The intrigue starts with Jimmie Johnson, who shares the record for NASCAR Cup Series championships with Richard Petty and Dale Earnhardt (seven each). Johnson grew up wanting to be an INDYCAR driver, and at 45 he’s finally getting his chance in Chip Ganassi Racing’s No. 48 Carvana Honda. He has been tutored by four-time series champion Dario Franchitti and has learned plenty from Scott Dixon, but the challenge that awaits him will be unlike anything he has experienced in his career.
“It’s a monster – that’s the best way I can put it,” Johnson said of driving one of INDYCAR’s machines. “There’s so much power, so much downforce, so much grip. It’s wild to drive.”
Driving the No. 51 Dale Coyne Racing with RWR Honda, Romain Grosjean is a nine-year veteran of Formula One, recognized as the pinnacle of global motorsports, and he finished on the podium 10 times with second-tier teams. Like Johnson, Grosjean, 34, is only scheduled to compete on INDYCAR’s road courses and street circuits this season as he adapts to the series.
“What attracts people to INDYCAR is that it’s a top series, top cars, top drivers, and the driver can actually make a difference,” Grosjean said.
Scott McLaughlin joined Team Penske’s INDYCAR program after driving for Roger Penske and Dick Johnson the past four years in Australian V8 Supercars. McLaughlin, 27, had completed his Down Under checklist, winning 56 races, three consecutive season championships and earning 76 poles and 106 podiums. It was time to move on, and he did so at the end of last year by competing in INDYCAR’s season-ending race in St. Petersburg. He finished 22nd.
“There’s a bit of nerves, absolutely,” said McLaughlin, the driver of the No. 3 PPG Chevrolet, of the full season that awaits. “There’s an unknown there, but I said to my wife last night I feel as prepared as I can be right now. The only thing I lack is experience, and that will come.”
Faces in New Places
Among the 24 entries at Barber Motorsports Park are several INDYCAR veterans who have different opportunities for the upcoming season.
Felix Rosenqvist, Ed Jones and Alex Palou have new teams while Sebastien Bourdais, James Hinchcliffe and Dalton Kellett have increased their number of races with the teams with which they finished the 2020 season.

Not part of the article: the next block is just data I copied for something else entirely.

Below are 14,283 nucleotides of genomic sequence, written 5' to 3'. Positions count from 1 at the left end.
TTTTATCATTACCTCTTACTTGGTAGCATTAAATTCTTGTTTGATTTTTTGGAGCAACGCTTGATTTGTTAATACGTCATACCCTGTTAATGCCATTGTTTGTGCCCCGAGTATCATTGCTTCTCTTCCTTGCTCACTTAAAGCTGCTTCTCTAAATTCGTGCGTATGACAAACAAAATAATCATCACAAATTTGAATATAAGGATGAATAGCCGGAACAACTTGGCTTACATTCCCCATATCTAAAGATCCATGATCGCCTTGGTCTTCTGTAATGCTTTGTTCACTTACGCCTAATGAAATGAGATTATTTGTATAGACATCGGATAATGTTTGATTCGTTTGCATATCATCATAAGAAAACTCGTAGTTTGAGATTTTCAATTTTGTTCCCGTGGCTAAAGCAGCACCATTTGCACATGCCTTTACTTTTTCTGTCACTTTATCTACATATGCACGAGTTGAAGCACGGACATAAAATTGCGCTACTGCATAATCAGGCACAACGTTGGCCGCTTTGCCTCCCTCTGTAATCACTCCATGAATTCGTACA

Rosenqvist, who won a race last year at Road America, will drive the No. 7 Vuse Arrow McLaren SP Chevrolet. Jones is back in the series after a year away, and he returns to the organization in which he had success in 2017 (he finished third in the Indianapolis 500). Jones will drive the No. 18 Team SealMaster Dale Coyne Racing with Vasser Sullivan Honda. Palou is now in the No. 10 NTT DATA Honda of Chip Ganassi Racing.
Bourdais (No. 14 ROCKiT Chevrolet) and Kellett (No. 4 K-Line Insulators USA Chevrolet) now have full-season roles with AJ Foyt Racing. Bourdais is a four-time INDYCAR champion with 37 career race wins. Kellett drove in eight races last year for the team as a rookie.
Hinchcliffe is set for his second stint with Andretti Autosport, having won three of his six career races there. After competing in six races with Michael Andretti’s organization in 2020, Hinchcliffe will be full-time in the No. 29 Genesys Honda fielded by Andretti Steinbrenner Autosport.
“I think expectations are high for the year (as Andretti) has got a pretty stacked lineup,” Hinchcliffe said. “There was good momentum with the team at the end of last year.”
How To Watch
Nine of the 17 races, including this weekend’s and the two at Indianapolis Motor Speedway during the Month of May, will air live on NBC. The other eight can be found on the NBC Sports Network.
Fans can enjoy live coverage of all practice and qualifying sessions, as well as coverage surrounding the “500,” Indy Lights races, race day warmups and full-event replays of the 2021 season on Peacock Premium, NBC’s direct-to-consumer platform, for $4.99 per month. Signup information can be found at www.peacocktv.com.
At the track, a capacity of 20,000 has been reached for Sunday’s race. General admission tickets remain for action on Friday and Saturday.